Simultaneous Localisation and Mapping (SLAM) was first used by autonomous vehicles, to concurrently map and navigate through an unknown environment. 'SLAM' is not a particular algorithm or piece of software. Rather it refers to the problem of trying to simultaneously localise (i.e. find the position/orientation of) a sensor around its surroundings. This happens at the same time mapping the structure of that environment.
Outside of the survey industry, SLAM technology is utilised for many other applications. Including the Tesla and Google self-drive cars. These utilise other technologies also used within survey such as Lidar but in a different way. The underlying use of SLAM for this application is that it can navigate through unknown environments, which the car would encounter through its use, whilst mapping en-route at the same time.
Leica is a well known company supplying SLAM equipment such as the Pegasus backpack. The equipment is designed for rapid and regular reality capture with five cameras offering calibrated 360 degrees view.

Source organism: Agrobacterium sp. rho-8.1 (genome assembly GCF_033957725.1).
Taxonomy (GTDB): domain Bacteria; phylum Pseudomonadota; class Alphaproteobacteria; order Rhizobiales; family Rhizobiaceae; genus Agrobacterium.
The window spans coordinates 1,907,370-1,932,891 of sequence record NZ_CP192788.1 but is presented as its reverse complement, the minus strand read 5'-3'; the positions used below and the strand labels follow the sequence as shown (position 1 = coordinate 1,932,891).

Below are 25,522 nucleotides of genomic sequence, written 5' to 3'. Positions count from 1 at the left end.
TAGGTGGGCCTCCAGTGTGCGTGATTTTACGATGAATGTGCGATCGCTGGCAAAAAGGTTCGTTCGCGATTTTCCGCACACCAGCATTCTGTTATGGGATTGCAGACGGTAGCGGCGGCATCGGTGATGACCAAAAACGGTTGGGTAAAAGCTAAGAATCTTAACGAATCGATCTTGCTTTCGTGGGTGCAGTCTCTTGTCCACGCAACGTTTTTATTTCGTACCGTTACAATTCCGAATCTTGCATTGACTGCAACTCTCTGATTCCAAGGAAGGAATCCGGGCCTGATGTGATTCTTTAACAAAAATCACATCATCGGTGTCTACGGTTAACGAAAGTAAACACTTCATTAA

SUMO, like many other survey companies, have adopted the use of SLAM based technology for some of our surveys. But which kind of surveys?
The current accuracy of SLAM data at present is approximately 4-5cm, so its typical use at present might be:
General Arrangement drawings
Fire Plan Drawings
Ceiling Void Surveys
SLAM technology is advancing as we speak, and the use of such technology is becoming wider. SUMO is staying at the forefront of mobile mapping. With advancements in technology like SLAM, we could see cheaper, quicker surveys without losing the accuracy. So watch this space!